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BCDI - Atlanta LEAN

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Toddlers who overhear adults disagreeing can use that emotional information to guide their own behavior, according to research study from the Institute of Learning & Brain Sciences. Learn more about the study here: This re-enactment of the experiment begins with a warm-up trial as an experimenter shows a toy to a 15-month-old boy and then he gets a chance to play with them. Then a second adult, the "Emoter," enters the room. The experimenter shows her how to play with a toy, a strand of beads that make a rattling sound when dropped into a plastic cup. The Emoter calls these actions "aggravating" and "annoying." When the child has a chance to play with the beads and cup while the Emoter watches with a neutral facial expression, he doesn’t play with the toy. This demonstrates that he’s using the emotional information to regulate his own behavior. The experiment was published in the October/November 2014 issue of the journal Cognitive Development with the title, "Infant, control thyself: Infants' integration of multiple social cues to regulate their imitative behavior." Credit: Institute for Learning & Brain Sciences, University of Washington." Further research providing more information on this topic can be found at: Free video:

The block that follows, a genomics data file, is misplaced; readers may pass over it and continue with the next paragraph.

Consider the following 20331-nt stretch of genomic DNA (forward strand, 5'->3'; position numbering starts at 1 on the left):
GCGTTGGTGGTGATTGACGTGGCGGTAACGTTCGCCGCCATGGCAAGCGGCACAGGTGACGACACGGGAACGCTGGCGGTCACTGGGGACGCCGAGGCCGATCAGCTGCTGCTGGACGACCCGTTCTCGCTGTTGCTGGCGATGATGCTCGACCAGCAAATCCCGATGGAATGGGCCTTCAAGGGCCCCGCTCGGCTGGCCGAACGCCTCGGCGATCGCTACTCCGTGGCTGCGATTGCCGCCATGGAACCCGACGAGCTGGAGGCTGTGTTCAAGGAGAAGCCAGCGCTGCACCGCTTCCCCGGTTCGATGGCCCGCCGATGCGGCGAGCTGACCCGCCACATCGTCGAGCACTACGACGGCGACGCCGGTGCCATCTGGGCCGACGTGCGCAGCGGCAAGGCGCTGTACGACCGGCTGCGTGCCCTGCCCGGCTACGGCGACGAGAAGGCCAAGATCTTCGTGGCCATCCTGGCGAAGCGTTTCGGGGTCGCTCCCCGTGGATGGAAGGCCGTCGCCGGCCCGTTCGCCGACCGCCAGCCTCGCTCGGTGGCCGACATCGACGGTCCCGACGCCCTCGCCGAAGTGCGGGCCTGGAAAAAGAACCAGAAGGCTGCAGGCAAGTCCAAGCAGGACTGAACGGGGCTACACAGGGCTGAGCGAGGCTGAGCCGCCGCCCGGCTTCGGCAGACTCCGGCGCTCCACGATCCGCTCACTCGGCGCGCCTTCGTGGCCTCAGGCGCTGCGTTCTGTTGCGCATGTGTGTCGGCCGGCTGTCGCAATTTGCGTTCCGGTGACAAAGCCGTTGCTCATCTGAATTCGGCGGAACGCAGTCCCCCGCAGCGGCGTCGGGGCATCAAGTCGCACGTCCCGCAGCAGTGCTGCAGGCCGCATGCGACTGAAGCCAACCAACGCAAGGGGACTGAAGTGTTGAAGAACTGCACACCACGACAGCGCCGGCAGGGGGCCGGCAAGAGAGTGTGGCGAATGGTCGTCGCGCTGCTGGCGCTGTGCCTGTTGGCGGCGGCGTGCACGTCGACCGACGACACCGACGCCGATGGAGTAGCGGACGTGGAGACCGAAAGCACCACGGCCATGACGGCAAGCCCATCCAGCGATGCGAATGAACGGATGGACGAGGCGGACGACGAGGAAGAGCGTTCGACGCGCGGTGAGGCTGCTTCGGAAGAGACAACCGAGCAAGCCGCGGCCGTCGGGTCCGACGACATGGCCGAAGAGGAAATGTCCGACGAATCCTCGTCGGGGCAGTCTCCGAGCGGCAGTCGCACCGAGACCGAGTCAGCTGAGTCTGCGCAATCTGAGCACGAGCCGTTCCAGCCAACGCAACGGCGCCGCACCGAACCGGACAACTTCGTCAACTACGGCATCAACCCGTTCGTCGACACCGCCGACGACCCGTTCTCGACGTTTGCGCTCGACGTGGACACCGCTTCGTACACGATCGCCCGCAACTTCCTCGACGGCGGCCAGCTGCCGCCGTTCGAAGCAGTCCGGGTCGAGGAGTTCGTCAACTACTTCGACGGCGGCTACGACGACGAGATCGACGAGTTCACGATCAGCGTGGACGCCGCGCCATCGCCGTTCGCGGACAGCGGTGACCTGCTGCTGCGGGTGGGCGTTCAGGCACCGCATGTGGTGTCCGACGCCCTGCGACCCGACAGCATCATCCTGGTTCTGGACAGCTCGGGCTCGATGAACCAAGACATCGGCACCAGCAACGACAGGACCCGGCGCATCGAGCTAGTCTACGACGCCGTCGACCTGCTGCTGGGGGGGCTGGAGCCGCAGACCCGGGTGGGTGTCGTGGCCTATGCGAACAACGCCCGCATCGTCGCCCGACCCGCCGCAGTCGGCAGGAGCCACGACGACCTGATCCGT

Other research papers:

Repacholi, B. M., & Meltzoff, A. N. (2007).

Repacholi, B. M., Meltzoff, A. N., Olsen, B. (2008).

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Repacholi, B. M., Meltzoff, A. N., Toub, T. S., & Ruba, A. L. (2016).

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